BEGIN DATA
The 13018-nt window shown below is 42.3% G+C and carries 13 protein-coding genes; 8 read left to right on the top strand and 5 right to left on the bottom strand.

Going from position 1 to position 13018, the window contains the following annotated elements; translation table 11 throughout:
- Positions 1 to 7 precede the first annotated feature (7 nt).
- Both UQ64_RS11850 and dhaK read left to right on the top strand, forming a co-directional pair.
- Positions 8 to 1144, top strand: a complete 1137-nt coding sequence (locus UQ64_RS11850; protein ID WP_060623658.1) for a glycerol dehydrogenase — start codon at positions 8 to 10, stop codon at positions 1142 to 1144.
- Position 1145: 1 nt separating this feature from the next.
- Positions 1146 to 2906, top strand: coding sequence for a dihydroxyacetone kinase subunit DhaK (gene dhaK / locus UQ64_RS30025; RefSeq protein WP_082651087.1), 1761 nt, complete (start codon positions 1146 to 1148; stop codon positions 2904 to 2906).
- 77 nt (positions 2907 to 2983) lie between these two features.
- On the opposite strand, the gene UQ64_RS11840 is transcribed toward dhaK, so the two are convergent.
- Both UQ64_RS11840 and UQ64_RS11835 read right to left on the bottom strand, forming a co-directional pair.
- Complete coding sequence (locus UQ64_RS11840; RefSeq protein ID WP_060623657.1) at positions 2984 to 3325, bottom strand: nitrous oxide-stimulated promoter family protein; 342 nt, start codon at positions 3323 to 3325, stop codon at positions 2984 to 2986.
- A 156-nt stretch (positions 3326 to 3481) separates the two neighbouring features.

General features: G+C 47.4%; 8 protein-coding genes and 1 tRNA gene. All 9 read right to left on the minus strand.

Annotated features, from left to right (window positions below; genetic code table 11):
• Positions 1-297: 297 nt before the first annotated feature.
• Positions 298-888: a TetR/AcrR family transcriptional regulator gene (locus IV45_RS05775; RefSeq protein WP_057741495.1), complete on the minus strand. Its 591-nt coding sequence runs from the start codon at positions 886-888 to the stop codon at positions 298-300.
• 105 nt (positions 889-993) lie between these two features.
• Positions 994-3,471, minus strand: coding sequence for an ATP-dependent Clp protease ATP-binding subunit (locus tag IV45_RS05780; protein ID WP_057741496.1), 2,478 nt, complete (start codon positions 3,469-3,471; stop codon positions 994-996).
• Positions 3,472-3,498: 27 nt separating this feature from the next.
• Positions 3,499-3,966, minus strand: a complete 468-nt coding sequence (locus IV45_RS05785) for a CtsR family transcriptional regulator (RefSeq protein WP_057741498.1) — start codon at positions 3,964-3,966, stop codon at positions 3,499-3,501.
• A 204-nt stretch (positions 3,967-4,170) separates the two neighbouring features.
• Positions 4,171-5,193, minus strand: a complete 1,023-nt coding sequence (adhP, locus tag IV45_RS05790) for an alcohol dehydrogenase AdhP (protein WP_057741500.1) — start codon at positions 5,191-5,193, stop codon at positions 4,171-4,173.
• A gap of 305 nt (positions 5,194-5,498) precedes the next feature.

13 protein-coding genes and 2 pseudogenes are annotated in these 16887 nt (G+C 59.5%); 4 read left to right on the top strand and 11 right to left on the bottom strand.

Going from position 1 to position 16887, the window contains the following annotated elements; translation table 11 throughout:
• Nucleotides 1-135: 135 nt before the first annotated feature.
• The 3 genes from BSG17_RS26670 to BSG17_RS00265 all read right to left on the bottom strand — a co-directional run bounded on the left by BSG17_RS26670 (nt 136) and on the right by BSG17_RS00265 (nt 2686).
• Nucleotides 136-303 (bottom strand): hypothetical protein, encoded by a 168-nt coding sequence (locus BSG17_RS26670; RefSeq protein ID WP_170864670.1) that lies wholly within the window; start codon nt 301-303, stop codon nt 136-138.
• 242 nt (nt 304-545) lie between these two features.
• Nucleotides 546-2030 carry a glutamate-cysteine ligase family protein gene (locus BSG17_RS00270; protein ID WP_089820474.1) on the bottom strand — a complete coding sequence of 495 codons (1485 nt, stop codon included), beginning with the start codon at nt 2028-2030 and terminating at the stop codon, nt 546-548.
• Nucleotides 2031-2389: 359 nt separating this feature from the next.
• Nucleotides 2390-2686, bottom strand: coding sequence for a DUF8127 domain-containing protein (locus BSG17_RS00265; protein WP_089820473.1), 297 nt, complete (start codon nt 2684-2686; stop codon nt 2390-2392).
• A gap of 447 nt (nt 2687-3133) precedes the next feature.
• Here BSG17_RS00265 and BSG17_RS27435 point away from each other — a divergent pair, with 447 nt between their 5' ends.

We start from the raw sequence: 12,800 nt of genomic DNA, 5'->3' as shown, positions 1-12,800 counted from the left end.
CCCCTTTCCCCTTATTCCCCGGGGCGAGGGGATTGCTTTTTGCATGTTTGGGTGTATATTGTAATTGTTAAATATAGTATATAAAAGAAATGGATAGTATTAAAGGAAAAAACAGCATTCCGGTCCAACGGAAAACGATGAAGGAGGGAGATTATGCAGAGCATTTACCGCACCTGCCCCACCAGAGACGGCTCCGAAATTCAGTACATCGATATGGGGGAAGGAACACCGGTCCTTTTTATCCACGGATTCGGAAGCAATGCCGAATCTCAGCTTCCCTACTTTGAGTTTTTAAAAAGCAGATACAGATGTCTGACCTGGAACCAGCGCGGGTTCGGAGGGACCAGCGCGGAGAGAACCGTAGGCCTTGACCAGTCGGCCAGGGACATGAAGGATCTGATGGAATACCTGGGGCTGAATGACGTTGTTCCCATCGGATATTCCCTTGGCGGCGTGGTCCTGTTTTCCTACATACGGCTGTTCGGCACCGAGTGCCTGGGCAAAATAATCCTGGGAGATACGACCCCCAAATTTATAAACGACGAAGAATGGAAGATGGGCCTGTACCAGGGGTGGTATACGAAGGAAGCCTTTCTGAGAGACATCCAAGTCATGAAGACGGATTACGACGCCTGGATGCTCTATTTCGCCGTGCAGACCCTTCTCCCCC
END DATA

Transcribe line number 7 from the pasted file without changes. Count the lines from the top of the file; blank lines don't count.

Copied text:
- Positions 1146 to 2906, top strand: coding sequence for a dihydroxyacetone kinase subunit DhaK (gene dhaK / locus UQ64_RS30025; RefSeq protein WP_082651087.1), 1761 nt, complete (start codon positions 1146 to 1148; stop codon positions 2904 to 2906).